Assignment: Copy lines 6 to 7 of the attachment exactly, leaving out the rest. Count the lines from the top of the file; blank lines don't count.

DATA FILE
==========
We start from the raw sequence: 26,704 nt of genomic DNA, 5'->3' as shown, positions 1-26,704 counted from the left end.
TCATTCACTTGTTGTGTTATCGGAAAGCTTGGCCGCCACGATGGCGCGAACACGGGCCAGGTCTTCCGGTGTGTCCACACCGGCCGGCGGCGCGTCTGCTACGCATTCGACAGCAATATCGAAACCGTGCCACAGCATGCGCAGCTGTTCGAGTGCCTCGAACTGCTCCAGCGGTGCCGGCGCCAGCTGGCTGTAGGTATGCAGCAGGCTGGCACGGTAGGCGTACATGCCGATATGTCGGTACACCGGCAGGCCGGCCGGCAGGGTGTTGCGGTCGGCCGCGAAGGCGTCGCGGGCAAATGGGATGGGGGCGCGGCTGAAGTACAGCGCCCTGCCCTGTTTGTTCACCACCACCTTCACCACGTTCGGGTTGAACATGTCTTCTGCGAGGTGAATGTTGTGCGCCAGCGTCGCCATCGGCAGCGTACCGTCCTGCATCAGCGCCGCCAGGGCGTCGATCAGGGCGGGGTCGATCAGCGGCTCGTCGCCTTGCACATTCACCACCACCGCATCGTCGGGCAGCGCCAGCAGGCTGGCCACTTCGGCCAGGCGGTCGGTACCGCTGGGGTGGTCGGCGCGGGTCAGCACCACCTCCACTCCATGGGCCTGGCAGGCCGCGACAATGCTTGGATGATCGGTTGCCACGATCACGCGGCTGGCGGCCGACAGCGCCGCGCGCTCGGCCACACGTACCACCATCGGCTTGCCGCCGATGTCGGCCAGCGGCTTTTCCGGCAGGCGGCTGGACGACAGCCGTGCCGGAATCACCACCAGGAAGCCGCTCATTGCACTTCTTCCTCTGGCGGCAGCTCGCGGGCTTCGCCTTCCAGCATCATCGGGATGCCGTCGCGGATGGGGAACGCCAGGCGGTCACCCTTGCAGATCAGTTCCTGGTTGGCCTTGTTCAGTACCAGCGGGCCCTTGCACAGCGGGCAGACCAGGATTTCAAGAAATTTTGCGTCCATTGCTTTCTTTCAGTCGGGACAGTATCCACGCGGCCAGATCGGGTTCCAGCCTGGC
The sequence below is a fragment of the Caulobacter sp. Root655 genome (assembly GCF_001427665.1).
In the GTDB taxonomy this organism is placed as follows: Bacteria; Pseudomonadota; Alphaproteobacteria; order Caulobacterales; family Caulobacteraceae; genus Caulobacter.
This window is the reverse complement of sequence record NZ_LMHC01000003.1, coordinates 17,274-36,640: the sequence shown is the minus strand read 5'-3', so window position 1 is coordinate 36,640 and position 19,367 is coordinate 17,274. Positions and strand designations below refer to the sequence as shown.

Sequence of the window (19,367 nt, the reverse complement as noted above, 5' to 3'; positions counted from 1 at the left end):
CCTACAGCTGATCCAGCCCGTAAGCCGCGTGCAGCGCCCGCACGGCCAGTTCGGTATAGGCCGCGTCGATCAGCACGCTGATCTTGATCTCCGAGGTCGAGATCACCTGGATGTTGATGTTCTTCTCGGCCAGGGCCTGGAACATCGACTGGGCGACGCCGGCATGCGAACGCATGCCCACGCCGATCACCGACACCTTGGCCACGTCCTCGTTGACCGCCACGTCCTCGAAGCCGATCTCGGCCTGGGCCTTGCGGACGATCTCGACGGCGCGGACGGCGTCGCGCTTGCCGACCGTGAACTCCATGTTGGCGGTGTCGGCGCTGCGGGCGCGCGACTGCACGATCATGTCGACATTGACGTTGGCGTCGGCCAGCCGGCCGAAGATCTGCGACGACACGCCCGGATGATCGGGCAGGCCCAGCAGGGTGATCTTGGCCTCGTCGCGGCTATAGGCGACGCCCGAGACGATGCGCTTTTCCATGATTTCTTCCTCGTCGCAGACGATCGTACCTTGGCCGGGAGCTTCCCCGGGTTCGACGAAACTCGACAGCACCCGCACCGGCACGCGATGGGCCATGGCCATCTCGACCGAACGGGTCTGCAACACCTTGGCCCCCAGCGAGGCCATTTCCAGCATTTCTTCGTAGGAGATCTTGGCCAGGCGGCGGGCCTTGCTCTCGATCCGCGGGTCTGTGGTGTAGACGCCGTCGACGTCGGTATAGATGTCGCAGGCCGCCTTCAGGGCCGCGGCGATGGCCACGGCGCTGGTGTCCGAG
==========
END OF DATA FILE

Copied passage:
Sequence of the window (19,367 nt, the reverse complement as noted above, 5' to 3'; positions counted from 1 at the left end):
CCTACAGCTGATCCAGCCCGTAAGCCGCGTGCAGCGCCCGCACGGCCAGTTCGGTATAGGCCGCGTCGATCAGCACGCTGATCTTGATCTCCGAGGTCGAGATCACCTGGATGTTGATGTTCTTCTCGGCCAGGGCCTGGAACATCGACTGGGCGACGCCGGCATGCGAACGCATGCCCACGCCGATCACCGACACCTTGGCCACGTCCTCGTTGACCGCCACGTCCTCGAAGCCGATCTCGGCCTGGGCCTTGCGGACGATCTCGACGGCGCGGACGGCGTCGCGCTTGCCGACCGTGAACTCCATGTTGGCGGTGTCGGCGCTGCGGGCGCGCGACTGCACGATCATGTCGACATTGACGTTGGCGTCGGCCAGCCGGCCGAAGATCTGCGACGACACGCCCGGATGATCGGGCAGGCCCAGCAGGGTGATCTTGGCCTCGTCGCGGCTATAGGCGACGCCCGAGACGATGCGCTTTTCCATGATTTCTTCCTCGTCGCAGACGATCGTACCTTGGCCGGGAGCTTCCCCGGGTTCGACGAAACTCGACAGCACCCGCACCGGCACGCGATGGGCCATGGCCATCTCGACCGAACGGGTCTGCAACACCTTGGCCCCCAGCGAGGCCATTTCCAGCATTTCTTCGTAGGAGATCTTGGCCAGGCGGCGGGCCTTGCTCTCGATCCGCGGGTCTGTGGTGTAGACGCCGTCGACGTCGGTATAGATGTCGCAGGCCGCCTTCAGGGCCGCGGCGATGGCCACGGCGCTGGTGTCCGAG